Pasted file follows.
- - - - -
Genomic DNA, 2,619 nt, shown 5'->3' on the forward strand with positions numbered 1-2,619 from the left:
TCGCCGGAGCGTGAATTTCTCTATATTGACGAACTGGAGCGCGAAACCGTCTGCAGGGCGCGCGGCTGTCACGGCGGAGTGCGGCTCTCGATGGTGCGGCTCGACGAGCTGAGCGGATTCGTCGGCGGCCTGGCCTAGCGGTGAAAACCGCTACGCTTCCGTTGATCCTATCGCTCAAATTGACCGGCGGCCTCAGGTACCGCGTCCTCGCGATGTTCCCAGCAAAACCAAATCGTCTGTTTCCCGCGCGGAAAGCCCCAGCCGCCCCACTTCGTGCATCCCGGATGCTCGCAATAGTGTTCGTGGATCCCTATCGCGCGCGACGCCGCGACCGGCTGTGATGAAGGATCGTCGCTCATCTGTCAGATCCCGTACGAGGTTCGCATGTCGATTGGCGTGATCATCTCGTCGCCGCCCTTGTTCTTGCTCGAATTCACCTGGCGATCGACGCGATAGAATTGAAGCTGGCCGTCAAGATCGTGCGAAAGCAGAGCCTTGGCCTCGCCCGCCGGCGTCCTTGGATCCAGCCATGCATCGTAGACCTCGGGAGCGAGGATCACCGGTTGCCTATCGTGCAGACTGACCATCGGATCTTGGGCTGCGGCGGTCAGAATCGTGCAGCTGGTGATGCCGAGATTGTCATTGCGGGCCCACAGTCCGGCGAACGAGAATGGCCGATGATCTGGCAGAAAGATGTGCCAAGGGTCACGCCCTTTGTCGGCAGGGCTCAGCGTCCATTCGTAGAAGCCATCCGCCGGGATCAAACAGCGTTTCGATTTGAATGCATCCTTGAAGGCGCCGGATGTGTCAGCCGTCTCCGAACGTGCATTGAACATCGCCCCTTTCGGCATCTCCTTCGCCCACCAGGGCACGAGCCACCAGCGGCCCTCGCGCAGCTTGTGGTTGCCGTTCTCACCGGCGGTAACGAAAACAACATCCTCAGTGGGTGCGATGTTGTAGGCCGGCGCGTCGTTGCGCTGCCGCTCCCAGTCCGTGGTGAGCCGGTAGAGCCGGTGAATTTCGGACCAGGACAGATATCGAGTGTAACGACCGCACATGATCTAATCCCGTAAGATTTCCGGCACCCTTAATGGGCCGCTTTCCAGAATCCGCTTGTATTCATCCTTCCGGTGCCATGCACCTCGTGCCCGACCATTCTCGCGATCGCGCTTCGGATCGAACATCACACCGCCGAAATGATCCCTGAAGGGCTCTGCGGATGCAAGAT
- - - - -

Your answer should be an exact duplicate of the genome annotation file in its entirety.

Genomic DNA, 2,619 nt, shown 5'->3' on the forward strand with positions numbered 1-2,619 from the left:
TCGCCGGAGCGTGAATTTCTCTATATTGACGAACTGGAGCGCGAAACCGTCTGCAGGGCGCGCGGCTGTCACGGCGGAGTGCGGCTCTCGATGGTGCGGCTCGACGAGCTGAGCGGATTCGTCGGCGGCCTGGCCTAGCGGTGAAAACCGCTACGCTTCCGTTGATCCTATCGCTCAAATTGACCGGCGGCCTCAGGTACCGCGTCCTCGCGATGTTCCCAGCAAAACCAAATCGTCTGTTTCCCGCGCGGAAAGCCCCAGCCGCCCCACTTCGTGCATCCCGGATGCTCGCAATAGTGTTCGTGGATCCCTATCGCGCGCGACGCCGCGACCGGCTGTGATGAAGGATCGTCGCTCATCTGTCAGATCCCGTACGAGGTTCGCATGTCGATTGGCGTGATCATCTCGTCGCCGCCCTTGTTCTTGCTCGAATTCACCTGGCGATCGACGCGATAGAATTGAAGCTGGCCGTCAAGATCGTGCGAAAGCAGAGCCTTGGCCTCGCCCGCCGGCGTCCTTGGATCCAGCCATGCATCGTAGACCTCGGGAGCGAGGATCACCGGTTGCCTATCGTGCAGACTGACCATCGGATCTTGGGCTGCGGCGGTCAGAATCGTGCAGCTGGTGATGCCGAGATTGTCATTGCGGGCCCACAGTCCGGCGAACGAGAATGGCCGATGATCTGGCAGAAAGATGTGCCAAGGGTCACGCCCTTTGTCGGCAGGGCTCAGCGTCCATTCGTAGAAGCCATCCGCCGGGATCAAACAGCGTTTCGATTTGAATGCATCCTTGAAGGCGCCGGATGTGTCAGCCGTCTCCGAACGTGCATTGAACATCGCCCCTTTCGGCATCTCCTTCGCCCACCAGGGCACGAGCCACCAGCGGCCCTCGCGCAGCTTGTGGTTGCCGTTCTCACCGGCGGTAACGAAAACAACATCCTCAGTGGGTGCGATGTTGTAGGCCGGCGCGTCGTTGCGCTGCCGCTCCCAGTCCGTGGTGAGCCGGTAGAGCCGGTGAATTTCGGACCAGGACAGATATCGAGTGTAACGACCGCACATGATCTAATCCCGTAAGATTTCCGGCACCCTTAATGGGCCGCTTTCCAGAATCCGCTTGTATTCATCCTTCCGGTGCCATGCACCTCGTGCCCGACCATTCTCGCGATCGCGCTTCGGATCGAACATCACACCGCCGAAATGATCCCTGAAGGGCTCTGCGGATGCAAGAT